Compound Returns

Albert Einstein was once asked what he thought was the most powerful force in the universe. His answer was “Compound interest.”

I think the term compounding can best be understood through an example. Say a bank lent you $1,000 at a rate of 20%/year, compounded. After the first year, you owe the bank $1,200. After the second year, you don’t just owe $1,400, but $1,440. In the second year, it’s as if you paid back $1,200, and borrowed at 20%/year again.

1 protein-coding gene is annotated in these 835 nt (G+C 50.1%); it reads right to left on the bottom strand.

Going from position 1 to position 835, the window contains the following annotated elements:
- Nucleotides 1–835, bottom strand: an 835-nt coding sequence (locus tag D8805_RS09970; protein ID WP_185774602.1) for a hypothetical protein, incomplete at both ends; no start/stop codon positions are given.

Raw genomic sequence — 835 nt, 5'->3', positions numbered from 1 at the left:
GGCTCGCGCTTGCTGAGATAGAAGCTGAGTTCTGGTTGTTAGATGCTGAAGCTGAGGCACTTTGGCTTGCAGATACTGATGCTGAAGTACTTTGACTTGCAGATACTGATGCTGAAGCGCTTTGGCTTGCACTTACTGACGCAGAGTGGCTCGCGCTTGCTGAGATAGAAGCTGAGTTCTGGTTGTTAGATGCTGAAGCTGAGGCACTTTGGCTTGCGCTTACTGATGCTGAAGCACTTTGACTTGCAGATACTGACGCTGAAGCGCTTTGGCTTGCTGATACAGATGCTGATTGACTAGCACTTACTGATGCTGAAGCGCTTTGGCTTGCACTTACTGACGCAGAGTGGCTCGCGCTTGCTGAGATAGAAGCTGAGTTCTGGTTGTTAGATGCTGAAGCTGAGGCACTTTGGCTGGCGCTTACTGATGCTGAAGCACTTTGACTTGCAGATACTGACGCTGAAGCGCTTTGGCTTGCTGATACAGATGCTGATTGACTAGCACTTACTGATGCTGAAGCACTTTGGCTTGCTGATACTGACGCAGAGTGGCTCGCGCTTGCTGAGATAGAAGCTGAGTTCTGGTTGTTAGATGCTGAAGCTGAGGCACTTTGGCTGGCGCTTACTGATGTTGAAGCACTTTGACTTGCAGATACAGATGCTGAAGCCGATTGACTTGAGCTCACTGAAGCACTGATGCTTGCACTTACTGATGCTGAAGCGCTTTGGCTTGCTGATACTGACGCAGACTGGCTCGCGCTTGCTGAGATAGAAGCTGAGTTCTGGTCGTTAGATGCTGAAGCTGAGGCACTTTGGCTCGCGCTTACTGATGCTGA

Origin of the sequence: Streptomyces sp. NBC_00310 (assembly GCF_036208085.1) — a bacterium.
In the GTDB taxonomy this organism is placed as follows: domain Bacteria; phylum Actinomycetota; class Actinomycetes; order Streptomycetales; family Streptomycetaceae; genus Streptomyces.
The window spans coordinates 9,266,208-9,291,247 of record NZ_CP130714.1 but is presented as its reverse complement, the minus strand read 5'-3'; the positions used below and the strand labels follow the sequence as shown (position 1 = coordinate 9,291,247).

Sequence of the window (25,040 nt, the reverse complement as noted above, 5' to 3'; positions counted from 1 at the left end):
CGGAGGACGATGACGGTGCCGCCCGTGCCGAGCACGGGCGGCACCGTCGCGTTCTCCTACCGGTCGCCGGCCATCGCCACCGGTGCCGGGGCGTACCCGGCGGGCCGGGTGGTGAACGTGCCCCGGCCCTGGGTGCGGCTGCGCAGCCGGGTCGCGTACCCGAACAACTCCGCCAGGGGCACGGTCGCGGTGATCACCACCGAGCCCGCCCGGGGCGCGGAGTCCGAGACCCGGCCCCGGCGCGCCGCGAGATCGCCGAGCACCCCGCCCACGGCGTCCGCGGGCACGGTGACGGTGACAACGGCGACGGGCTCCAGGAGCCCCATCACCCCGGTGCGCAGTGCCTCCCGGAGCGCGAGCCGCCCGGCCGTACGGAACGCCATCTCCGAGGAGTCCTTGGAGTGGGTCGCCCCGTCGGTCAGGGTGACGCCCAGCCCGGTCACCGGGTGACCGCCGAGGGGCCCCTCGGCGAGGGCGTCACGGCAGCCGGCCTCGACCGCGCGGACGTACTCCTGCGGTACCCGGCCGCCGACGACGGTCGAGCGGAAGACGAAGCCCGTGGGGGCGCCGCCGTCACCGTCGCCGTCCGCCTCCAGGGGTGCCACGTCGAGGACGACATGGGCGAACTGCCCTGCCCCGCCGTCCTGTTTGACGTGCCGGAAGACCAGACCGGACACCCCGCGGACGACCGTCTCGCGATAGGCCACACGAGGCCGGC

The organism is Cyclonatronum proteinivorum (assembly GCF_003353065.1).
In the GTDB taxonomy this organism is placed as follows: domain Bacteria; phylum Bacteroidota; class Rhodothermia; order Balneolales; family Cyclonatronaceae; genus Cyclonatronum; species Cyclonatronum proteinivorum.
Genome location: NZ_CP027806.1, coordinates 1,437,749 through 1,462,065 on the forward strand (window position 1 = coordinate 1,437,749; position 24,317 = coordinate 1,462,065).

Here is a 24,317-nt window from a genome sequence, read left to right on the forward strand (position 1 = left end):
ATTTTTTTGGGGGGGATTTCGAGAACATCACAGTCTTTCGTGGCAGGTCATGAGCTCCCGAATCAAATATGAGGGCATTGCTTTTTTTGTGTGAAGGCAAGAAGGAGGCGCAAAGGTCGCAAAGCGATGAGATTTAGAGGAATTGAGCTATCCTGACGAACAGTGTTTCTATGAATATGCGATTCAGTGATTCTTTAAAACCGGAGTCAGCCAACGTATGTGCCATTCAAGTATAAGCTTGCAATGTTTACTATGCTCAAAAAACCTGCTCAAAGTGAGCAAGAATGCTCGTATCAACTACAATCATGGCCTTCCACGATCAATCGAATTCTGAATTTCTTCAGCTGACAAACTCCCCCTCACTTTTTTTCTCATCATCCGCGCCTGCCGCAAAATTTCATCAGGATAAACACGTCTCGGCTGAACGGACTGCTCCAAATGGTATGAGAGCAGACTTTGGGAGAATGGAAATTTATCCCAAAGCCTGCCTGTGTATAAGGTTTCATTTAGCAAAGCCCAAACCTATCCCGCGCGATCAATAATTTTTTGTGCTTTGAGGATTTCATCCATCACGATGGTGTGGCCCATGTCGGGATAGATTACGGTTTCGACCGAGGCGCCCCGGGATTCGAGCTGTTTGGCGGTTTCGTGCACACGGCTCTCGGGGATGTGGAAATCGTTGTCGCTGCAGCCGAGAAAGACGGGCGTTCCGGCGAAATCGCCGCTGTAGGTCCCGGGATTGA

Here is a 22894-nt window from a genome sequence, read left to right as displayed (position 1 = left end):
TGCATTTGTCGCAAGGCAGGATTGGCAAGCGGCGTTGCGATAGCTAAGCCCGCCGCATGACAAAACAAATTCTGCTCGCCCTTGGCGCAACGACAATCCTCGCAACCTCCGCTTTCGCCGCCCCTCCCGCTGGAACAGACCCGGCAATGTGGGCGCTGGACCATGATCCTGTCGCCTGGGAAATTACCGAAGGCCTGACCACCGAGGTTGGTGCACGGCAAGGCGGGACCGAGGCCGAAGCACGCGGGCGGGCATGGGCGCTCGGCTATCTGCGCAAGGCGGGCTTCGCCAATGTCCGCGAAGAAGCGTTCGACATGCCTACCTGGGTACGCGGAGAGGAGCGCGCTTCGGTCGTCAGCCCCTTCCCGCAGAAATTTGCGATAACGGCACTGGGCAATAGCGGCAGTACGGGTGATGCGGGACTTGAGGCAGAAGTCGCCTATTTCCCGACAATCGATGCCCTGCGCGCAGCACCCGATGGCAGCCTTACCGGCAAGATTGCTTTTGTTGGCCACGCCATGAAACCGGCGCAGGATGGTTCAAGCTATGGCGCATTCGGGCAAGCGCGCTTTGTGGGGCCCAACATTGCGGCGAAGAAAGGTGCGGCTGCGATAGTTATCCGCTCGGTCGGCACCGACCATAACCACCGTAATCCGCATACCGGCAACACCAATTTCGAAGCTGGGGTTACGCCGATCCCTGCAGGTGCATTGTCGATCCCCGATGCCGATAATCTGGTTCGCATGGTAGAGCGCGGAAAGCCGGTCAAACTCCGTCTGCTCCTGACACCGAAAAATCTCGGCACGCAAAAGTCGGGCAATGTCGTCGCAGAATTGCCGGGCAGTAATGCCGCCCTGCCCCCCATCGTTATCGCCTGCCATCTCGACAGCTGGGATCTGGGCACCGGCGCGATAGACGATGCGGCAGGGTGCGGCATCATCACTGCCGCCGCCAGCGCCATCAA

Therefore after the second year, you owe $1,200 x 1.2 = $1,440.

Compounding turns money into a snowball. The bigger the amount, the faster it grows, and like Einstein said, that can be a very powerful force.

You can read the full article on MoneyGeek.

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